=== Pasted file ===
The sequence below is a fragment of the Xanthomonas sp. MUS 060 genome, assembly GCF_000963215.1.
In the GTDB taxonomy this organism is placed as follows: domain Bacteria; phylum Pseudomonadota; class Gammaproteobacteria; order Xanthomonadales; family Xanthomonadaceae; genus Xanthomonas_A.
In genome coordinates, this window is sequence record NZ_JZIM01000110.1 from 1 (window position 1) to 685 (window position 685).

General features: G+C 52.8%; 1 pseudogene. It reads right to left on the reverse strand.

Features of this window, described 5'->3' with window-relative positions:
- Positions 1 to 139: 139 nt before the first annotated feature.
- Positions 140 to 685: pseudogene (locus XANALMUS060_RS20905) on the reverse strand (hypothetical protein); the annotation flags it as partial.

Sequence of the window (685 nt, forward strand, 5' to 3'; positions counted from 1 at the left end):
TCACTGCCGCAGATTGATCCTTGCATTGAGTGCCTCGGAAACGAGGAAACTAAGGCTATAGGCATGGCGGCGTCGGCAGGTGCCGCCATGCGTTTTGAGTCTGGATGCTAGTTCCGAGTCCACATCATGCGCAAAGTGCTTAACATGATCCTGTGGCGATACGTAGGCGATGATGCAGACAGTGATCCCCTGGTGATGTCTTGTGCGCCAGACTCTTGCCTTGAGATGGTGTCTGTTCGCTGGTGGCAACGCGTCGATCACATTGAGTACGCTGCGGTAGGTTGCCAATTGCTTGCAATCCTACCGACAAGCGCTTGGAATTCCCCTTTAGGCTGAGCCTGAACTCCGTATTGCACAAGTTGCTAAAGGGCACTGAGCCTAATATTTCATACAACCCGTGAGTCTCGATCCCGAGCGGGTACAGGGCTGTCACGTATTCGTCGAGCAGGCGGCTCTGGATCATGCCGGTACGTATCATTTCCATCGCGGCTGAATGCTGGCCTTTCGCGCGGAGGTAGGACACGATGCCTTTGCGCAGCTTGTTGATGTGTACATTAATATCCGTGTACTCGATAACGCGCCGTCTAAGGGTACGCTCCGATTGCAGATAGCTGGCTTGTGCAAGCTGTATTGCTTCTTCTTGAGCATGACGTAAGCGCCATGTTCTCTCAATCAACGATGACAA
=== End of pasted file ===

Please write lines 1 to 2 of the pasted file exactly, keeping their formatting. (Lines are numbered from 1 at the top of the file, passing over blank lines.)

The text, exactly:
The sequence below is a fragment of the Xanthomonas sp. MUS 060 genome, assembly GCF_000963215.1.
In the GTDB taxonomy this organism is placed as follows: domain Bacteria; phylum Pseudomonadota; class Gammaproteobacteria; order Xanthomonadales; family Xanthomonadaceae; genus Xanthomonas_A.